Tulsa Girls Home unanimously approved by Creek County Board of Adjustment


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Photos by Ashley McKinney

The Tulsa Girls Home will proceed as planned after the Creek County Board of Adjustment granted unanimous approval during Tuesday’s meeting. The future of the property was uncertain as it was zoned residential and would need a variance to support opening the as a group home.

Nearly a dozen supporters for the Tulsa Girls Home got up to speak up in favor of the group home, many saying that it would be a better solution than having these girls age out of the foster care system and end up homeless.

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Natalie Cornett, representing TGH, spoke first, laying out the specifics on the property, and the reasoning behind the decision to use it as group home. Including not only the home’s rural character—allowing for horses and equine therapy—but also for the history from the home’s previous owners.

“The previous owners had four to five foster children, and two of their own children,” Cornett said. “They renovated the house to accommodate that large family feel—large family spaces, a large cooking space, and a fully built out basement,” she said.

That “large family” that the applicant is hoping to fill the home with would consist of up to 8 girls, between the ages of 14 and 18, along with full time staff members and on-call managers. There would be a staff member with the girls at all times. The girls would not be allowed vehicles or overnight visitors.

Miracle Stokes, the adopted daughter of TGH Director Brittany Stokes and her husband Kyron—and a large part of the motivation to open the home—stood up to share her story. “When I was three years old, my biological dad was taken away by the police. After he left, my mom would just let any different man into our house,” she said. She went on to describe how her life and that of her two younger sisters deteriorated into domestic violence and neglect, including being abused by her foster father.

Nineteen-year-old Miracle Stokes speaks to the Creek County Board of Adjustment about the Tulsa Girls Home.

When she was sixteen, Miracle met Brittany Stokes and asked her outright if the Stokes family would adopt her. She said their decision to say “yes” changed her life.

“When I first saw my new family, everything felt different. My heart changed. There was a Jesus I had never met before,” she said. “I truly believe that where I am today is a testimony of God’s presence in my life.”

On the other side of the issue were a handful of neighbors that were uncomfortable with the idea of a business being in an area zoned residential-agricultural.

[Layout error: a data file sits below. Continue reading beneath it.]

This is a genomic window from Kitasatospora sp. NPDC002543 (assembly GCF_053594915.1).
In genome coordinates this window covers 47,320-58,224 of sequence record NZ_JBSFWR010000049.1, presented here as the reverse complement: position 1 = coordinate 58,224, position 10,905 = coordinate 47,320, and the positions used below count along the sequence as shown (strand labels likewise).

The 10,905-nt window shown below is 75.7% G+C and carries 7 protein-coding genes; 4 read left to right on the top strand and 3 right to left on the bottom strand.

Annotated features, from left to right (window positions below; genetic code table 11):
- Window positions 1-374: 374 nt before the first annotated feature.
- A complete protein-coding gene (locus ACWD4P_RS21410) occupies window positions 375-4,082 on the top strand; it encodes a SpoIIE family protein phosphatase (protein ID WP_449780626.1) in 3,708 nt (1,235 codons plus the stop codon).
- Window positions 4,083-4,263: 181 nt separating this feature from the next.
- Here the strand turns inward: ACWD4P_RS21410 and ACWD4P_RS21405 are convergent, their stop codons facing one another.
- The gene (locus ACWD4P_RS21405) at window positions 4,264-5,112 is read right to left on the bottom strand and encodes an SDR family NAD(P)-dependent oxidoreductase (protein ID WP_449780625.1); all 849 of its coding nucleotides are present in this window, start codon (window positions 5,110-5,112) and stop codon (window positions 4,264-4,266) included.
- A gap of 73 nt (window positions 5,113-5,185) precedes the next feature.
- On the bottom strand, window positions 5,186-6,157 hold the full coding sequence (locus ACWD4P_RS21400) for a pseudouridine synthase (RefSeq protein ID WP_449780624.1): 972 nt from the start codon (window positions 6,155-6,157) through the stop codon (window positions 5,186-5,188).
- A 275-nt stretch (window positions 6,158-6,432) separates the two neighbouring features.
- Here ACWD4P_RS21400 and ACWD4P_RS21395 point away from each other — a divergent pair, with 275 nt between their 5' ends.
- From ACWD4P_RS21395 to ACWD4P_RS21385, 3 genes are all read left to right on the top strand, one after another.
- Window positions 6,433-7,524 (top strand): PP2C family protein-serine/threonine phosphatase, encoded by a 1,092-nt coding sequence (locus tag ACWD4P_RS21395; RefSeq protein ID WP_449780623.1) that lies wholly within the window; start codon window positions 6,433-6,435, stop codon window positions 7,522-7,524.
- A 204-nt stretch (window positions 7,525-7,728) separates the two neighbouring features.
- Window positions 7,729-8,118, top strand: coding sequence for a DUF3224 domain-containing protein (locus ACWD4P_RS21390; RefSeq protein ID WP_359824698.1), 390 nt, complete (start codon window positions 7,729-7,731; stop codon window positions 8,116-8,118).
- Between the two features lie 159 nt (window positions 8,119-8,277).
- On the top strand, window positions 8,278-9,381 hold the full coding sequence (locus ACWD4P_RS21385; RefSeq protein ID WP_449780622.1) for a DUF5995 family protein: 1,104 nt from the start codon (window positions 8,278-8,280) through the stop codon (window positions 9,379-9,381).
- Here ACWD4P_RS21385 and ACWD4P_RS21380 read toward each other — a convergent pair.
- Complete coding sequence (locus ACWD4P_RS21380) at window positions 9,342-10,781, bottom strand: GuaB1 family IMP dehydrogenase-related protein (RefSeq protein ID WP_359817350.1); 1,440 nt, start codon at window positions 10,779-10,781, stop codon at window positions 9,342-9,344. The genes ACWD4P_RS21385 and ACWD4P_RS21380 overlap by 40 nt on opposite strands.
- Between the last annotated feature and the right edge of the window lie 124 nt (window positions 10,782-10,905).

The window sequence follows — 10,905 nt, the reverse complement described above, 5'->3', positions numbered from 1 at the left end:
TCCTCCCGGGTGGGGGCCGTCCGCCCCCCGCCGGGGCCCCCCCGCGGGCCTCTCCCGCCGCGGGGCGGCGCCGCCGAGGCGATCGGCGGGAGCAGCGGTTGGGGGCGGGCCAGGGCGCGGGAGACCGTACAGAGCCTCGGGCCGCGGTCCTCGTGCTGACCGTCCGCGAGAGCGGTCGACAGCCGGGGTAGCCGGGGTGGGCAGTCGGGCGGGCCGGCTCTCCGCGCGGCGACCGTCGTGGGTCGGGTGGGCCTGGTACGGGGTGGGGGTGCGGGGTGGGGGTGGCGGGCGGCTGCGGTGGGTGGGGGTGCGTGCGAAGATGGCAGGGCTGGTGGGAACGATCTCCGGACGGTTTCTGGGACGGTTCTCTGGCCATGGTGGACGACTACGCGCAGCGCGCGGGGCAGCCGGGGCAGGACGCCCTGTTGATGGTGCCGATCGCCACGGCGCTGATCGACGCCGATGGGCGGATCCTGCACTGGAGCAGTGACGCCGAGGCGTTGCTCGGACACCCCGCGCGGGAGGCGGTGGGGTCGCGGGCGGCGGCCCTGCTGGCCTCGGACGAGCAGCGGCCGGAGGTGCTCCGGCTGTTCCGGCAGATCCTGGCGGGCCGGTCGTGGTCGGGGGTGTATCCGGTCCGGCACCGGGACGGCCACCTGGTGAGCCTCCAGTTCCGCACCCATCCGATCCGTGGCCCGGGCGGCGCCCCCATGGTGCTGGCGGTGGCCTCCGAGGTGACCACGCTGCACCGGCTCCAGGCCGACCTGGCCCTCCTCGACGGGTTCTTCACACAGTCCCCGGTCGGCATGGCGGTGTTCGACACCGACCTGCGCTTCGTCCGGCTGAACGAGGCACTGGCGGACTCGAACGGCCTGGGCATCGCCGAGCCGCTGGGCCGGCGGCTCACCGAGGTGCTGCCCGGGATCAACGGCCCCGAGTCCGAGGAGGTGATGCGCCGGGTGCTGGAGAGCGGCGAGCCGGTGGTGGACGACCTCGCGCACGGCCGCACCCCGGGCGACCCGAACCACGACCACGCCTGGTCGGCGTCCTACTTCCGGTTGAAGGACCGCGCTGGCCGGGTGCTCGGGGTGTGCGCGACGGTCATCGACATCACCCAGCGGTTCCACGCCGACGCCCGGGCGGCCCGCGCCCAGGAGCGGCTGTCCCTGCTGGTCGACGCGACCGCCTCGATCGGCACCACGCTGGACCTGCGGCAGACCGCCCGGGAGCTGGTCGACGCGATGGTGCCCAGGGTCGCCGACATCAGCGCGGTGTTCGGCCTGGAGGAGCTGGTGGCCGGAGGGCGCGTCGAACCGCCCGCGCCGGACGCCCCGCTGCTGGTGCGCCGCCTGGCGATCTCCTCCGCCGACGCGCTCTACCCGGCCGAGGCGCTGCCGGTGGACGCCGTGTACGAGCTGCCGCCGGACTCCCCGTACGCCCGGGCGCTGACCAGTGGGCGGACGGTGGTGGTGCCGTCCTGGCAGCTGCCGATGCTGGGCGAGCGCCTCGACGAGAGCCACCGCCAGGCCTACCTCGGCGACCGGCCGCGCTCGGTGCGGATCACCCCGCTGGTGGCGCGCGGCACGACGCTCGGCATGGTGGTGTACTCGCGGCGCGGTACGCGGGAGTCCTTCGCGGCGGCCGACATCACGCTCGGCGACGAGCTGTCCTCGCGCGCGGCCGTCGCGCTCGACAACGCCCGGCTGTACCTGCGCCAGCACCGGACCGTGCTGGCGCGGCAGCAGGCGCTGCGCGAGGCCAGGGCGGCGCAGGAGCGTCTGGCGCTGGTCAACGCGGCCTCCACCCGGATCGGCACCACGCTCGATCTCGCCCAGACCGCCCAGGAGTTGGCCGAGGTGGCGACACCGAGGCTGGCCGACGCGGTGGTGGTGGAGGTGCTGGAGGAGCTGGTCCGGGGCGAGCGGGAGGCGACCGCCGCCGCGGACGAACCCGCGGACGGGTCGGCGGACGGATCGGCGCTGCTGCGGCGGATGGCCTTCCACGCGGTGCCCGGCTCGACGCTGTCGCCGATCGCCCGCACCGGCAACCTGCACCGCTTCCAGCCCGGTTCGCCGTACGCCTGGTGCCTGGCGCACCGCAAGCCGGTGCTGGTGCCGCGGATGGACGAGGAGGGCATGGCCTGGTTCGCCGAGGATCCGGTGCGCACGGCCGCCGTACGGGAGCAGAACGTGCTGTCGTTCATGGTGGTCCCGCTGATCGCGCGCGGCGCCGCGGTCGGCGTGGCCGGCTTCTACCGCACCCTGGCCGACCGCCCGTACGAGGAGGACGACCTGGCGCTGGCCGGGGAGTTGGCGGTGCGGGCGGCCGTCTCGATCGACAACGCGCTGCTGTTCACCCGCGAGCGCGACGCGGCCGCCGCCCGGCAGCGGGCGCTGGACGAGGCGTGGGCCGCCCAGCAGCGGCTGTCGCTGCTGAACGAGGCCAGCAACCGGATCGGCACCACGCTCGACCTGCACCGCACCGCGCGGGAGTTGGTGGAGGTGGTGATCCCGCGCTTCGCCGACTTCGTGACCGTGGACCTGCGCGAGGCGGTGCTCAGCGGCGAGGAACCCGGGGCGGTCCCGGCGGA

“This is a business, not a single family, not a horse ranch,” said Gerald McBride, a neighbor who lives directly adjacent to the property, and has since 1993. “Opening a group home for foster kids is a great concept, but this is the wrong spot.”

Supporters insisted that this property would have the appearance of a home more than anything else, and maintained that a home like this is needed.

Alisha Ortman, who spoke in favor of the home, said she wished this home had existed years ago. “I was in the system. The system failed me,” she said. “I wish I would’ve had a place like this.” Now a nurse and a mother of two, Ortman says she prays daily for the girls who need a home like this. “Not all of their trauma is from gunshots. These kids need homes just like any other eight kids need a home.”

The crowd reacts after Alisha Ortman speaks to the board regarding the Tulsa Girls Home.

Fire Chief David Taylor addressed the board and told them he had been invited to tour the facility. “I was impressed,” he said. “This facility meets all the obligations they’re required to meet. I asked many questions, and I’ve asked questions of friends of mine who are close to this. I feel like I’ve had all my questions answered.”

Don Moss, Chairman of the Board, thanked everyone for their participation. “I hope and pray you realize how seriously we take this,” he said.

As the motion was made by Gannaway to approve, and the votes were unanimous in favor, the crowd erupted in applause and cheers as Stokes and her family hugged each other.

Stokes breathed a sigh of relief at the outcome but knew there was more work to be done. The organization has received a degree of notoriety thanks to the support of actress Jen Lilley and Pastor Michael Todd of Transformation Church in Tulsa, which on Sunday offered to not only pay $275,000 toward the purchase of the property, but also paid for Tulsa Girls Home to take their 8 inaugural girls to Disney World.

Brittany Stokes addresses the board during Tuesday’s meeting to determine whether a variance should be allowed to permit the Tulsa Girls Home to open on property just outside of Sapulpa.

Stokes says the next step is to get the home ready with beds, a sprinkler system, and all things to make it a home. “Our goal is to open in the Spring of 2022,” she said. “Honestly, I’m so thankful, to everyone, who came out and showed these kids how important they are. How valued.”

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